“The writing is on the wall” usually means we’re cooked. Dating back to biblical times, this saying is typically used to describe an unavoidable situation, the inevitability of something dire, which at best will be difficult to avert.
So before we get caught up in marathons, baseball, daffodils — none of which can come soon enough, especially here in Boston — we might take a minute to acknowledge a lesser-known April tradition: National Card and Letter Writing Month.
Yes, I wrote “letter writing” in the same paragraph with “baseball.” That’s how important this is. I suppose a letter can be “written” on a computer, but whoever has put the oomph into this effort likely wants us to take this month-long designation more seriously — and literally. These days “writing on a wall” usually involves logging into Facebook, likely not how they did it B.C. Letter writing: words formed while holding a pen and allowing ink to flow onto paper. Presumably while breathing and maybe even thinking.
Some say it’s a lost art. I think we’re the losers.
In this era of instantaneous communication, a handwritten letter is a rare and wondrous item. The Letter Writers Alliance is dedicated to preserving this art form. Prepare your pen and paper, moisten your tongue, and get ready to write more letters!
The benefits of writing by hand are many. More than a nice thing to do (which it is), much has been penned about this subject (likely using a Mac). Remorse and regret abound, but most say it’s inevitable: why bother with a Bic when your device has voice recognition? So, right down to the satisfying act of gripping a pen, let us count the ways.
Studies show that new generations of children won’t know how to hold a crayon as they slide index finger across screens to form etch-a-sketch-like numbers and letters.
The brain development of these same kids — and their parents — will depend less on what they write than how they write. Forming the written word stimulates the brain, challenges its retention of information and enhances one’s ability to generate ideas. It is in the doing, the creating, not the observing or the simulating, that learning and memory will happen. The practice of handwriting, with its variances and intricacies, the very messiness of it, generates ideas and grows vocabularies. In other words, action speaks louder.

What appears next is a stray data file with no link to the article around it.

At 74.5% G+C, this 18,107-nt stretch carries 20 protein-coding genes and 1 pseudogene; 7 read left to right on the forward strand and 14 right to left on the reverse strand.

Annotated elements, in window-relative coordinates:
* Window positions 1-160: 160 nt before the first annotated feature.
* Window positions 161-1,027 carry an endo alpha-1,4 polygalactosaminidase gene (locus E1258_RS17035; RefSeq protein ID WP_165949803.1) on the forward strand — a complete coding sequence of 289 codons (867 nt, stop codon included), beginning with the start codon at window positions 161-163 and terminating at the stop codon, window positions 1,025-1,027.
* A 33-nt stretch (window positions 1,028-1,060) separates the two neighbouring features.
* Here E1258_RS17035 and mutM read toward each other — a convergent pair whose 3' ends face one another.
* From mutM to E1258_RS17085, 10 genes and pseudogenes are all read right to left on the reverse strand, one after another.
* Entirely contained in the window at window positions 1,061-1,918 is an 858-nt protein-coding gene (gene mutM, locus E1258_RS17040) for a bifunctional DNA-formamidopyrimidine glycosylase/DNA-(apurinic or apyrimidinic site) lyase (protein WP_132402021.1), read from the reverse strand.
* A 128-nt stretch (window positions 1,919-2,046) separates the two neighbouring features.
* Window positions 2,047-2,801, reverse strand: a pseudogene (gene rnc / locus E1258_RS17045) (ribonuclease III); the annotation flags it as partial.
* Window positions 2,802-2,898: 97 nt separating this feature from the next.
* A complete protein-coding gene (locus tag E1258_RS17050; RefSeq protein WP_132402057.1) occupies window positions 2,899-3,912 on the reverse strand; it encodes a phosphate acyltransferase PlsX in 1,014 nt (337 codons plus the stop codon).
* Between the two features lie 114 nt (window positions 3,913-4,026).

According to a June 2014 piece in The New York Times by Maria Konnikova:
Cursive or not, the benefits of writing by hand extend beyond childhood. For adults, typing may be a fast and efficient alternative to longhand, but that very efficiency may diminish our ability to process new information. Not only do we learn letters better when we commit them to memory through writing, memory and learning ability in general may benefit.
But if having a better brain doesn’t do it for you, what about one’s place in history?
What are the chances, a hundred years from now, that a Word doc with tracked changes filed on some cloud will find its way into the hands of our great-grandchildren, much less tomorrow’s writers of history? So long to shoeboxes filled with love letters from Grandpa. (“Wait…who’s Grandpa?”)
Brain…history…do we care about letter writing yet? How about identity?